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Perfectly Miserable - 100%

InterstellarWar, April 15th, 2011

First off I want to say that I am very picky about my doom playlist. Especially funeral/death/doom. Evoken has been one of my favorite bands for a while now (for this genre & in general), & I have fully listened to & rated every single album & song of theirs thoroughly over the years by constant play. Now, based on what I've absorbed, I'd say this is obviously their most under-appreciated, under-listened to work & yet easily their "best", and more people seriously need to have a listen! Besides "Antithesis of Light", this is also in my opinion, Evoken's heaviest album & without much flaw, if any at all. It may just be the heaviest, most perfect album I've ever even heard. Although I can give 1 or 2 of their other albums 100%, I would rate this one even higher if I could for creativity alone. Everything about it takes me to the darkest, blackest place in the universe, including the lyrics, which is pretty rare these days. By the time it ends, all I want to do is listen to it again. Over and over, and re-murder the already murdered folks of my imagination. I have had this demo for a little over 3 years and I still haven't found anything that can come close in comparison, besides obviously some of the other Evoken albums, & 2 or 3 Disembowelment songs. Esoteric is a sad comparison that so many love to use. I will never understand where it even comes from. I see no similarities between the 2 bands musically in any way other than the genre attached. Esoteric to me, sounds like it could be Evoken on serious crack & a 2 liter bottle of vodka, at best, also, while aliens are attacking their instruments & dogs are barking uncontrollably in the backround. The comparison just doesn't work. Also, you can hate me for saying it, but I think this demo makes Disembowelment look like their kid brother, (and a lot of other extremely heavy death &/or doom bands for that matter). Even though the influence came as vice-versa. Words can't describe how perfect this album truly is, you really just need to listen to it as loud as you can, while imagining or committing every type of sin you can think of. You will not be disappointed. If you are, I'd think you probably should not be listening to death/doom & shouldn't be rating this album to begin with. I purposely made it a point to make this amazing demo my first MA review!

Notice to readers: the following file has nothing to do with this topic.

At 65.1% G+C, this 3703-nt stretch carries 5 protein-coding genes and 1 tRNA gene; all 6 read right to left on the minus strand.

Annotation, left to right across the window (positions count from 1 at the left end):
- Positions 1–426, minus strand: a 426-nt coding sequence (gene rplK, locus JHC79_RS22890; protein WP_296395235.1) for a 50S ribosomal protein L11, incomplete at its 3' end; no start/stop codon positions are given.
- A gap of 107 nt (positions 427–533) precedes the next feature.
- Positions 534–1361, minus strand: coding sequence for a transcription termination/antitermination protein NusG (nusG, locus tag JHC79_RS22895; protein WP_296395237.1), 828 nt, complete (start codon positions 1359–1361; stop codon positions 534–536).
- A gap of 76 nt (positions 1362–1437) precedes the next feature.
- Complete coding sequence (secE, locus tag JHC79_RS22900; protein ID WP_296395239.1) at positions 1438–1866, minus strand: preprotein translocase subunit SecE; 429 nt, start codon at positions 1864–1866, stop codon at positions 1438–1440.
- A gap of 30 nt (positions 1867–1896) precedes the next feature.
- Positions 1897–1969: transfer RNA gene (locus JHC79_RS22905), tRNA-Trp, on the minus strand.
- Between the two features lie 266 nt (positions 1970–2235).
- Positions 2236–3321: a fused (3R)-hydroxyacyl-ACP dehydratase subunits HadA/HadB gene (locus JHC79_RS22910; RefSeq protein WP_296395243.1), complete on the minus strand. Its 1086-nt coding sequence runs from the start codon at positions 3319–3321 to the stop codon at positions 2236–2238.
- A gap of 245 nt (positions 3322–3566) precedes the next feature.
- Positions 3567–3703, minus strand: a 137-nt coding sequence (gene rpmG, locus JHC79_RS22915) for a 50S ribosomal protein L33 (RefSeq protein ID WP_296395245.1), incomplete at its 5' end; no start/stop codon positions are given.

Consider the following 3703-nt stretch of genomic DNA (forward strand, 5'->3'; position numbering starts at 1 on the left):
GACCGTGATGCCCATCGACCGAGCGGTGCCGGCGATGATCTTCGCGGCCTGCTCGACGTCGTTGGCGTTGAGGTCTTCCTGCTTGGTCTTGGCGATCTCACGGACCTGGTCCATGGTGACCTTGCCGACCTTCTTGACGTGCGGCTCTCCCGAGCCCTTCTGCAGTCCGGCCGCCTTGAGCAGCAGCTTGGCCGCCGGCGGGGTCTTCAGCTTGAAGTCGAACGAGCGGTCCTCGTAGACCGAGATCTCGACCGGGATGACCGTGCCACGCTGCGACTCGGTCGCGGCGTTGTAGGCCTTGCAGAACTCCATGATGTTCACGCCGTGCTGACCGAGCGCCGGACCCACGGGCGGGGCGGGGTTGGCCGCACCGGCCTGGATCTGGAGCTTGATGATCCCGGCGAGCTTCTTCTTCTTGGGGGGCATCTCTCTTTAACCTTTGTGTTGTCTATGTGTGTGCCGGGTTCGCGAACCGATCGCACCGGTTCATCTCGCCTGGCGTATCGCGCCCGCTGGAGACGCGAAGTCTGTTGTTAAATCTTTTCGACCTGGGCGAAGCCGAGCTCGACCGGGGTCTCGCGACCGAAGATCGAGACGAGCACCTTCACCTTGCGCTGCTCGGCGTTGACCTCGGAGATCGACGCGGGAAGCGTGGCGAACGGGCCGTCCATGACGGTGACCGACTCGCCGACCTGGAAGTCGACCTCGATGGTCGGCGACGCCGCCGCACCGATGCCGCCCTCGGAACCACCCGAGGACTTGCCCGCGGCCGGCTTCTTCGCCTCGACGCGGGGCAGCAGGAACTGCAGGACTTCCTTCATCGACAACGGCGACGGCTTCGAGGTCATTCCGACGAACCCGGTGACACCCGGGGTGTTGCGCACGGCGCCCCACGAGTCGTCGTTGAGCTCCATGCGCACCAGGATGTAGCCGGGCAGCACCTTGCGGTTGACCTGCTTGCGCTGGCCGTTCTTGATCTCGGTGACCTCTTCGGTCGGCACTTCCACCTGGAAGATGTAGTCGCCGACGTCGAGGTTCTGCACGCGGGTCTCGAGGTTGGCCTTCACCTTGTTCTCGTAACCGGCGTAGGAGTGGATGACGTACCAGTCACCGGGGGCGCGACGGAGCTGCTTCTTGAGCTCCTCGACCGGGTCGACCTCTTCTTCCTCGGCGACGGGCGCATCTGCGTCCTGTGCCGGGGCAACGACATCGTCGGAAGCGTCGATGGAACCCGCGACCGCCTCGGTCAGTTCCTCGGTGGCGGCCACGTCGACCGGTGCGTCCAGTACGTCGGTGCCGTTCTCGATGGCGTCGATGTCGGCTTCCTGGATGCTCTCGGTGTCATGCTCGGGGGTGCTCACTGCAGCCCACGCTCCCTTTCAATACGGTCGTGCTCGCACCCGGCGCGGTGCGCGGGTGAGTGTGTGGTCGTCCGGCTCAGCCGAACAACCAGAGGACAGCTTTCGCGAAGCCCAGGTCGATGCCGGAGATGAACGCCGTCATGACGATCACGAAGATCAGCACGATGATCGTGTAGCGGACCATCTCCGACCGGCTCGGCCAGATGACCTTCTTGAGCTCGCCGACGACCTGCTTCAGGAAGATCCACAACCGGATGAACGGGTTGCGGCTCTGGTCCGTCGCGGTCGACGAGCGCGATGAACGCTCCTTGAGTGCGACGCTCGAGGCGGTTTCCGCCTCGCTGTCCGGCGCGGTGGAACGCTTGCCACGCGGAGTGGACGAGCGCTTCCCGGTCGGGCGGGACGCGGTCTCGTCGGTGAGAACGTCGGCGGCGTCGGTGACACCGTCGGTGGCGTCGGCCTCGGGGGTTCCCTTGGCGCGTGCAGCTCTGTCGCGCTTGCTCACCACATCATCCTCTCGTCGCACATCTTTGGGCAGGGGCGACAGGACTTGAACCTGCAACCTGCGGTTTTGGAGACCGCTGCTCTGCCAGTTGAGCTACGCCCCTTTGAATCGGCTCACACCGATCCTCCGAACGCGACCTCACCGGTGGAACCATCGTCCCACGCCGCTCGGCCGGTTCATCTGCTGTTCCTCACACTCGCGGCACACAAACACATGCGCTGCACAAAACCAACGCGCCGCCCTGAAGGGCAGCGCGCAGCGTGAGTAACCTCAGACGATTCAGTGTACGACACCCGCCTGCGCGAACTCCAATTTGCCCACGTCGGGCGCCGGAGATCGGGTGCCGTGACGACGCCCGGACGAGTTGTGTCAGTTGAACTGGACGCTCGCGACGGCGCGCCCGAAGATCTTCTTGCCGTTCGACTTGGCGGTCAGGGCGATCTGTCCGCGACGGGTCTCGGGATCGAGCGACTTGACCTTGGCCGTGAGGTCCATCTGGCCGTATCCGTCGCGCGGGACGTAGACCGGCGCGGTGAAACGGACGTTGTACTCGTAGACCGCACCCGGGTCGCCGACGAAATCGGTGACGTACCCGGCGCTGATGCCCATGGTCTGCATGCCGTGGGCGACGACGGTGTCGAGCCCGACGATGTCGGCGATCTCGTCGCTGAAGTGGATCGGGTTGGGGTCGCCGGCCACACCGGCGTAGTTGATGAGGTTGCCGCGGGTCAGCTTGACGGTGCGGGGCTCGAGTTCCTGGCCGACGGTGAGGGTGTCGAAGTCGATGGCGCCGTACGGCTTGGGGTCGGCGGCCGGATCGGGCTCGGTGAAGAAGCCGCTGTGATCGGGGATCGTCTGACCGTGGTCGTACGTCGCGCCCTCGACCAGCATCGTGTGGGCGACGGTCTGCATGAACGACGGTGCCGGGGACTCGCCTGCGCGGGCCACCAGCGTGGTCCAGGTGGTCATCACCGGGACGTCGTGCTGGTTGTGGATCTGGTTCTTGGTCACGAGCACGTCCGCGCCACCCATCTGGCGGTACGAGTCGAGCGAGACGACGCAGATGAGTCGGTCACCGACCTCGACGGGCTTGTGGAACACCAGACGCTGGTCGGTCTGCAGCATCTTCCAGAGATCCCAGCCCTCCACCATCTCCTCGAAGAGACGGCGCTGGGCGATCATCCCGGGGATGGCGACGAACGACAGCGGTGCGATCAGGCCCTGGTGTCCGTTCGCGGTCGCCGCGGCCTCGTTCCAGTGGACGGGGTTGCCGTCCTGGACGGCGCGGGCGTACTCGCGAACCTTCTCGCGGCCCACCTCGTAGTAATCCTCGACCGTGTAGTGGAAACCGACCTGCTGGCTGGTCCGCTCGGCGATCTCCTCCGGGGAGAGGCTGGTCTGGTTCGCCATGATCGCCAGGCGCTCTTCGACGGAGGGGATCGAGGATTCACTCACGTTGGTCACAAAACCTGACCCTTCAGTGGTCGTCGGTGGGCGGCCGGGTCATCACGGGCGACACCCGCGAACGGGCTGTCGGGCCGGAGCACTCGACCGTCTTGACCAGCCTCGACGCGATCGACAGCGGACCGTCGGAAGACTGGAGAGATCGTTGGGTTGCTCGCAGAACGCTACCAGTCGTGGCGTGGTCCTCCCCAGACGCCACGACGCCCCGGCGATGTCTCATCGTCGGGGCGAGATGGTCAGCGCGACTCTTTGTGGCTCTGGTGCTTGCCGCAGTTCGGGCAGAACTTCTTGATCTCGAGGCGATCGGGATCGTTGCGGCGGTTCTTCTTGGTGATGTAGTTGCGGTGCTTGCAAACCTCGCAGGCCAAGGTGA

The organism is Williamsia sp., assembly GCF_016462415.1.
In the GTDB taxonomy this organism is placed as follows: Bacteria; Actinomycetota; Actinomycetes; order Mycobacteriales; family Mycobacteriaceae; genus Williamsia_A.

The production:
It is clear but the volume is a bit low, as it is a demo. Put your volume up & enjoy it. Nough' said.

On to the songs:
I am not big on intros, & if you're not either just skip over this, but I'll try to sum it up for those who care. It usually makes me think of a bunch of "grey" aliens eerily & slowly probing a room full of some unwilling folk strapped to this weird top-secret dimension intertwined with human reality, or possibly a creepy hallway in a videogame, where the undead roam & chase you. It's short & sweet- if you do care about intros- this one works.